Workout of the Day

Better, Same, Worse


Our efforts in coaching our students are, simply put, to elicit a positive change. This is true of the bigger picture (improving strength, body composition, and cardiovascular capacities, for example, are all positive changes we can elicit with our GPP program), and of the individual coaching interaction with a student (such as improving positioning in the snatch or turnover speed in a sprint).

In our ongoing Coaches Prep Course, we frequently go back to the incredibly powerful and equally simple question: better, same, or worse?

When I coach an athlete to initiate the squat from the hips rather than the knees, each rep observed after the cue is put up against this question. Was the rep better, same, or worse -- did we elicit a positive change, did nothing change, or did we elicit a negative change. This gives immediate access to next steps. If positive change happened, move on to the next athlete or to the next point of performance to address. If no change, consider a different cue, a different approach tactile vs. verbal cueing, etc. If a negative change occurred, stop the movement, reassess and address, and attempt again.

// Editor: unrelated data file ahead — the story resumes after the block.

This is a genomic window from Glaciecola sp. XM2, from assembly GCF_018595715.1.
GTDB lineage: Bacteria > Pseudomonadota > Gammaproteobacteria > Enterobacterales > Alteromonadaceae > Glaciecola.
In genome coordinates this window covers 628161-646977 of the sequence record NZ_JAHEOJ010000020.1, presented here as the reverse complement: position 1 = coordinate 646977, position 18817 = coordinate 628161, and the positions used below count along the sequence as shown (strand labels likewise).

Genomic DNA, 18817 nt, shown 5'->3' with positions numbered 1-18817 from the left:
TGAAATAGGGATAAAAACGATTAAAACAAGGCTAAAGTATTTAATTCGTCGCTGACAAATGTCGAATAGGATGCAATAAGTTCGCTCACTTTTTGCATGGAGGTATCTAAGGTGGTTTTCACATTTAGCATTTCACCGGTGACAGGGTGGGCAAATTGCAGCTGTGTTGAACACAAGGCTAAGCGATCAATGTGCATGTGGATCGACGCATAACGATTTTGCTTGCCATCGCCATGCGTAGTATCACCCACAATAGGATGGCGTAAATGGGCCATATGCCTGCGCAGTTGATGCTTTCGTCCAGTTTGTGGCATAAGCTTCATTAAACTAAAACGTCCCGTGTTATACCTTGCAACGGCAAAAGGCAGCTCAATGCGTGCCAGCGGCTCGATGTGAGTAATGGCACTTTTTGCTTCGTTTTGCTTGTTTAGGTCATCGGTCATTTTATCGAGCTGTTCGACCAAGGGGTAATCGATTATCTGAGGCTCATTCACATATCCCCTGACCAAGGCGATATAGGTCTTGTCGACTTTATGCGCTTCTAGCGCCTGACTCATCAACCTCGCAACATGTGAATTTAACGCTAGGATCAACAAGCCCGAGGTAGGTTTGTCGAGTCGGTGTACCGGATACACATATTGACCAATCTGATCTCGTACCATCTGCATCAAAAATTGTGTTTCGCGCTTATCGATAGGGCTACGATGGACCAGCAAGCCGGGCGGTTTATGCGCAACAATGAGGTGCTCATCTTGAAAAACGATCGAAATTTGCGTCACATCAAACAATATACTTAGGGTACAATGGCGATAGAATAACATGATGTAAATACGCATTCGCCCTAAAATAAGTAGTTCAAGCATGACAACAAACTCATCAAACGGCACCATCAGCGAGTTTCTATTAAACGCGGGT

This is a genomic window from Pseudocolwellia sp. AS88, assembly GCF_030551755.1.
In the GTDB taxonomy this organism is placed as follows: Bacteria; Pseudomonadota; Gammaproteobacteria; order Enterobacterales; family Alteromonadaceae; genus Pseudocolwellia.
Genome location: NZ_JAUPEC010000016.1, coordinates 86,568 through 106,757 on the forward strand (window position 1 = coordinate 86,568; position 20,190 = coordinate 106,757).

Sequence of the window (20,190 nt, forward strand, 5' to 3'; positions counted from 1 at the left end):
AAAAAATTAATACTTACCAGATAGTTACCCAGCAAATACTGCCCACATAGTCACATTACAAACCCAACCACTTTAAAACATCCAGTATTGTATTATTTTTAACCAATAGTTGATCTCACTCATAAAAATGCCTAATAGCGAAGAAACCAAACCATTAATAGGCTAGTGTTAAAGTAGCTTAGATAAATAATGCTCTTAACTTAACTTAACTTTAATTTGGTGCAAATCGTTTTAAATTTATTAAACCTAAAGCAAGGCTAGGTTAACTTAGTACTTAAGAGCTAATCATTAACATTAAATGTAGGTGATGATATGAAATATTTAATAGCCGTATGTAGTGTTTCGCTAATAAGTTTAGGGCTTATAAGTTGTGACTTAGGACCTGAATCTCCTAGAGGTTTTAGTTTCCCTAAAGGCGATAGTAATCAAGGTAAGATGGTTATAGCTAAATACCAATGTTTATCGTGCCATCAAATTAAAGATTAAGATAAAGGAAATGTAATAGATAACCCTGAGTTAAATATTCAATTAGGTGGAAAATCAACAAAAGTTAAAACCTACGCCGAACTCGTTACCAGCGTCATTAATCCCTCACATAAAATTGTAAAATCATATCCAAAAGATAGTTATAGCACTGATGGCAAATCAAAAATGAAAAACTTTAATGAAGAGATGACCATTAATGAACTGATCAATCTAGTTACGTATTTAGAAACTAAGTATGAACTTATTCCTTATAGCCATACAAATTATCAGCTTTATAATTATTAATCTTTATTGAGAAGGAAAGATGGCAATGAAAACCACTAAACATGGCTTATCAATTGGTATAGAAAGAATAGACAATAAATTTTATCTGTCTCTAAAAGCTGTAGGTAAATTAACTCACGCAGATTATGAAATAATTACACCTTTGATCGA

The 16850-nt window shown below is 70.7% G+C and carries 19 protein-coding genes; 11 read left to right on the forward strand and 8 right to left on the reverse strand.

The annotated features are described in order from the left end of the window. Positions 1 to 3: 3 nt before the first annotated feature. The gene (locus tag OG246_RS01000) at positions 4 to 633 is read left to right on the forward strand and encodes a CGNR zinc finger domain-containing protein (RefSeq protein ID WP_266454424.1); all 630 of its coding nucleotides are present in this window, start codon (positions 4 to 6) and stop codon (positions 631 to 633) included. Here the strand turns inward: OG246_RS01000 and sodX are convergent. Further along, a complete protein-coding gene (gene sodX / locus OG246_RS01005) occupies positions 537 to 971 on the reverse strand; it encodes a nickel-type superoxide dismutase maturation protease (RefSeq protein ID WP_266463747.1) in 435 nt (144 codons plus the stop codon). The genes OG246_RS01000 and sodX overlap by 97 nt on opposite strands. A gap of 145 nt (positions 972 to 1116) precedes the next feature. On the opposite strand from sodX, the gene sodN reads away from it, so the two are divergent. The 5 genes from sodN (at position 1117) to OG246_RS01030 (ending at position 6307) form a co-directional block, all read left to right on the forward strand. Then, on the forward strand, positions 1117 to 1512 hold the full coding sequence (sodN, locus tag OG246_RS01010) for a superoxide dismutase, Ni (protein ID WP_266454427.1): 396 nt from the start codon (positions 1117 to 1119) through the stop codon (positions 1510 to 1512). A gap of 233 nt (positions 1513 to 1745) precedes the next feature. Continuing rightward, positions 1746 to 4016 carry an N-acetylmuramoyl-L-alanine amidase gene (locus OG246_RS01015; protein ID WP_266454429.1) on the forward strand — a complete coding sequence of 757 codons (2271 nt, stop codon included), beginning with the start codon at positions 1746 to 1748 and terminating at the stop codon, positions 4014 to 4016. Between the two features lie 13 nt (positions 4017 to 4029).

As effective as it is simple, you can use the “better, same, or worse?” question in whatever endeavor you undertake. Assess at every turn, adjust as necessary, and keep edging yourself closer to excellence.

- PS


  • EMOM 10

    • Min 1: Max time L-hang

    • Min 2: Max time ring support hold


  • For time:

    • 30 cal row

    • 25 C2B pull-ups

    • Rest 1 min

    • 20 cal row

    • 15 C2B pull-ups

    • Rest 1 min

    • 10 cal row

    • 5 C2B pull-ups